Ethical Problems of Biological Engineering

Because the technological advances characteristic of these times have made our lives easier in many ways, we have encumbered science. Hiroshima and Nagasaki are a tremendous reminder that the imprudent use of the power granted by scientific innovation can become the most destructive of human forces. However, human beings continue to test the limits of science that is now exploring the territory of stem cells implants, cloning and genetic engineering of food, all serious controversial issues.

In the past 30 years a silent scientific revolution prevailed over the social upheavals characteristic of the late 60s and early 70s. Students were no longer fighting for educational reforms, feminism had already achieved significant social victories, Fidel Castro was internationally discredited and Vietnam was over. But science was making astonishing progress in unlocking vital secrets in nature and probably opening a Pandora’s box.

In the past three decades, scientists in charge of the genoma project determined the structure of the genes responsible for the appearance of humans and plants, and for disease. They also found ways to manipulate them. The results: cloning, genetic engineering, widespread transplants for higher rates of survival and stem cell technology.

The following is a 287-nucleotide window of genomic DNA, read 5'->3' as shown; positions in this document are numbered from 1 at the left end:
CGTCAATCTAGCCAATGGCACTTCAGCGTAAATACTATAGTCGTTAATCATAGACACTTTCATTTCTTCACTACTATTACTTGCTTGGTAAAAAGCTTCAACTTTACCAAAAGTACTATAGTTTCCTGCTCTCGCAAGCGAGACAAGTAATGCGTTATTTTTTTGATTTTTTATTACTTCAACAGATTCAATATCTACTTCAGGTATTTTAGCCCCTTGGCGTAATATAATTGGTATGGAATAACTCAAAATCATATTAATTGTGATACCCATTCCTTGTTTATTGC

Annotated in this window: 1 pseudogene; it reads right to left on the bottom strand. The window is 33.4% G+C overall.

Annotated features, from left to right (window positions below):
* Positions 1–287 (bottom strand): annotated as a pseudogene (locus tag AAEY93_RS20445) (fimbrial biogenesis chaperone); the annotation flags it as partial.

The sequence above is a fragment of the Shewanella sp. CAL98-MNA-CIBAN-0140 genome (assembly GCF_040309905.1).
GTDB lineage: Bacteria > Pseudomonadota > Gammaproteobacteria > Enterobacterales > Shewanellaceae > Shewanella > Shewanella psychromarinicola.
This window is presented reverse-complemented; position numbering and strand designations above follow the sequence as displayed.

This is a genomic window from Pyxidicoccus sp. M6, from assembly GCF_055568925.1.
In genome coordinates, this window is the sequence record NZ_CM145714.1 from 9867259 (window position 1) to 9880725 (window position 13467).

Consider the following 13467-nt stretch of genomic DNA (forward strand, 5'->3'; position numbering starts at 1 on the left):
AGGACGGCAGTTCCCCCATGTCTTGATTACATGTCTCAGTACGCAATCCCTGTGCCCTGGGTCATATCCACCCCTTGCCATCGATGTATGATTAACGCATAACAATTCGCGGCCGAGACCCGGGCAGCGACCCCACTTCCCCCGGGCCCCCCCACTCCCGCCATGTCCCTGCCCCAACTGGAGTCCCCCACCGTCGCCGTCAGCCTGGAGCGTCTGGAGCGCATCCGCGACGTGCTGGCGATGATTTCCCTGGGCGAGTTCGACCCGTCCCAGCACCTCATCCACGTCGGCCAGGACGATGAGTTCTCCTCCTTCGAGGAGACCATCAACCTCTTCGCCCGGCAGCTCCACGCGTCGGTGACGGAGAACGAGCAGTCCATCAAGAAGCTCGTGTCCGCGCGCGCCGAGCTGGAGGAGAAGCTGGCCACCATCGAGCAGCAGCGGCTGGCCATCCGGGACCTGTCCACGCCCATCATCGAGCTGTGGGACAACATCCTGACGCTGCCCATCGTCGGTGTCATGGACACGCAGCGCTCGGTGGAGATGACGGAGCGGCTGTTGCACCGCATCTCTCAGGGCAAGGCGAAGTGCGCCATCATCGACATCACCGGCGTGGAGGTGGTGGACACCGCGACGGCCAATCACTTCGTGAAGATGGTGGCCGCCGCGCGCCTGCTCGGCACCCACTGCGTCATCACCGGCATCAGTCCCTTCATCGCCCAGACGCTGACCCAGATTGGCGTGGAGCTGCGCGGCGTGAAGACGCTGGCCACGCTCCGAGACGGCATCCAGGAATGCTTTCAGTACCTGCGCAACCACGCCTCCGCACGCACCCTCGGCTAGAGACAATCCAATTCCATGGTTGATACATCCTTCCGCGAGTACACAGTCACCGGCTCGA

A good example is Dolly the sheep (1996) that turned biology upside down. It demonstrated that any cell of the body could turn back into an embryo, to produce a genetic replica of the original body. However, three years after Dolly was born, nature raised its warning. Scientists found that Dolly’s cells looked older than the ones of same age natural-born sheep. At 3 years old, Dolly seemed to be 9.

Interestingly enough, medical advances in technology have run parallel to the uncapping of principles that Chinese already knew well 5,000 years ago. Alternative and complementary medicines, which I prefer to call holistic practices, are based on the principle that given ideal conditions, the body has an astonishing capacity for self-healing and for protecting itself against disease.

It seems that science is moving simultaneously in two opposite directions. On one side, we are replacing body parts with metal and plastic and aim to create human organs in the lab. But on the other side, we become increasingly aware that this part replacements would not be necessary if we introduced changes in our lifestyle based on what medics knew before Christ, that our lifestyle determines our vulnerability to disease.

While much of the current inspiration for self-care and health prevention comes from conservative Hippocrates, who 2,500 years ago recommended: “Let the food be your medicine,” current liberal science aims at manipulating our bodies and food to generate health! And of course, the underlying motivation is profit.